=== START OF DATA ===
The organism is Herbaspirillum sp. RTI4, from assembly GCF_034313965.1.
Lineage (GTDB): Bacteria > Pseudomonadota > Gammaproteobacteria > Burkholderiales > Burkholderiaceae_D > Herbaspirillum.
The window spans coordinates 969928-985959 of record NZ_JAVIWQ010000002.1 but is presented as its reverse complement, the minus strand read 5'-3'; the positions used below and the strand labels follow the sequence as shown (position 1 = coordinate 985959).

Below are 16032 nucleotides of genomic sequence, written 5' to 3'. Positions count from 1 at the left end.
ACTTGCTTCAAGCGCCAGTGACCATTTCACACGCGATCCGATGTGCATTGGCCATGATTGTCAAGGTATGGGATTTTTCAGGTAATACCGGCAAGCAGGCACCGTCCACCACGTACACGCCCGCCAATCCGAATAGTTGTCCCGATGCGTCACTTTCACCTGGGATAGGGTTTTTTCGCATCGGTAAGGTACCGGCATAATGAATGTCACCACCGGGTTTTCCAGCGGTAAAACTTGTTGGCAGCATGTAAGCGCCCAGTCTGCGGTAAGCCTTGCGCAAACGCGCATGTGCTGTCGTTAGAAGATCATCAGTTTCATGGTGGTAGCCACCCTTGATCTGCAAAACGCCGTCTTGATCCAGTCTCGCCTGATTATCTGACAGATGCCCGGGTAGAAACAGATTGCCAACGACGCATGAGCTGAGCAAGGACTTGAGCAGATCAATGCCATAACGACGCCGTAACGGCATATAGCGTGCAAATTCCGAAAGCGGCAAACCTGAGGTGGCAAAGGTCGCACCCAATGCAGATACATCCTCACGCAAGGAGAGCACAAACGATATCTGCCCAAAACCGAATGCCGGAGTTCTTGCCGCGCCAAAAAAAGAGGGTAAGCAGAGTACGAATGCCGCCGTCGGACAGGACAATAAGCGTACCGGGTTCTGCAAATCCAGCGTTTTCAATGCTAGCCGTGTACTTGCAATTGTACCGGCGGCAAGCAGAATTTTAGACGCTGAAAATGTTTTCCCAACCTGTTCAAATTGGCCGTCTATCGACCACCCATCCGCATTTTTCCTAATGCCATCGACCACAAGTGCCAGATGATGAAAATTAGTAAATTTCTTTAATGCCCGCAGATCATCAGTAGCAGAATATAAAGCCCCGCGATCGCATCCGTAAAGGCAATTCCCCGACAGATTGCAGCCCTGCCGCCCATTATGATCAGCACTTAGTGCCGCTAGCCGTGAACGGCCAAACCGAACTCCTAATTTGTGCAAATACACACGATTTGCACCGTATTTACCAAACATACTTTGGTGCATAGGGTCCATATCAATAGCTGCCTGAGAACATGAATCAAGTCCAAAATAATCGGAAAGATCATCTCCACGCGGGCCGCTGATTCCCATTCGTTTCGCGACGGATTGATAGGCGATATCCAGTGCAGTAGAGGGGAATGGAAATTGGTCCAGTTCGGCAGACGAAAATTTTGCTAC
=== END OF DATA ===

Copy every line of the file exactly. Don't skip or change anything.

The organism is Herbaspirillum sp. RTI4, from assembly GCF_034313965.1.
Lineage (GTDB): Bacteria > Pseudomonadota > Gammaproteobacteria > Burkholderiales > Burkholderiaceae_D > Herbaspirillum.
The window spans coordinates 969928-985959 of record NZ_JAVIWQ010000002.1 but is presented as its reverse complement, the minus strand read 5'-3'; the positions used below and the strand labels follow the sequence as shown (position 1 = coordinate 985959).

Below are 16032 nucleotides of genomic sequence, written 5' to 3'. Positions count from 1 at the left end.
ACTTGCTTCAAGCGCCAGTGACCATTTCACACGCGATCCGATGTGCATTGGCCATGATTGTCAAGGTATGGGATTTTTCAGGTAATACCGGCAAGCAGGCACCGTCCACCACGTACACGCCCGCCAATCCGAATAGTTGTCCCGATGCGTCACTTTCACCTGGGATAGGGTTTTTTCGCATCGGTAAGGTACCGGCATAATGAATGTCACCACCGGGTTTTCCAGCGGTAAAACTTGTTGGCAGCATGTAAGCGCCCAGTCTGCGGTAAGCCTTGCGCAAACGCGCATGTGCTGTCGTTAGAAGATCATCAGTTTCATGGTGGTAGCCACCCTTGATCTGCAAAACGCCGTCTTGATCCAGTCTCGCCTGATTATCTGACAGATGCCCGGGTAGAAACAGATTGCCAACGACGCATGAGCTGAGCAAGGACTTGAGCAGATCAATGCCATAACGACGCCGTAACGGCATATAGCGTGCAAATTCCGAAAGCGGCAAACCTGAGGTGGCAAAGGTCGCACCCAATGCAGATACATCCTCACGCAAGGAGAGCACAAACGATATCTGCCCAAAACCGAATGCCGGAGTTCTTGCCGCGCCAAAAAAAGAGGGTAAGCAGAGTACGAATGCCGCCGTCGGACAGGACAATAAGCGTACCGGGTTCTGCAAATCCAGCGTTTTCAATGCTAGCCGTGTACTTGCAATTGTACCGGCGGCAAGCAGAATTTTAGACGCTGAAAATGTTTTCCCAACCTGTTCAAATTGGCCGTCTATCGACCACCCATCCGCATTTTTCCTAATGCCATCGACCACAAGTGCCAGATGATGAAAATTAGTAAATTTCTTTAATGCCCGCAGATCATCAGTAGCAGAATATAAAGCCCCGCGATCGCATCCGTAAAGGCAATTCCCCGACAGATTGCAGCCCTGCCGCCCATTATGATCAGCACTTAGTGCCGCTAGCCGTGAACGGCCAAACCGAACTCCTAATTTGTGCAAATACACACGATTTGCACCGTATTTACCAAACATACTTTGGTGCATAGGGTCCATATCAATAGCTGCCTGAGAACATGAATCAAGTCCAAAATAATCGGAAAGATCATCTCCACGCGGGCCGCTGATTCCCATTCGTTTCGCGACGGATTGATAGGCGATATCCAGTGCAGTAGAGGGGAATGGAAATTGGTCCAGTTCGGCAGACGAAAATTTTGCTAC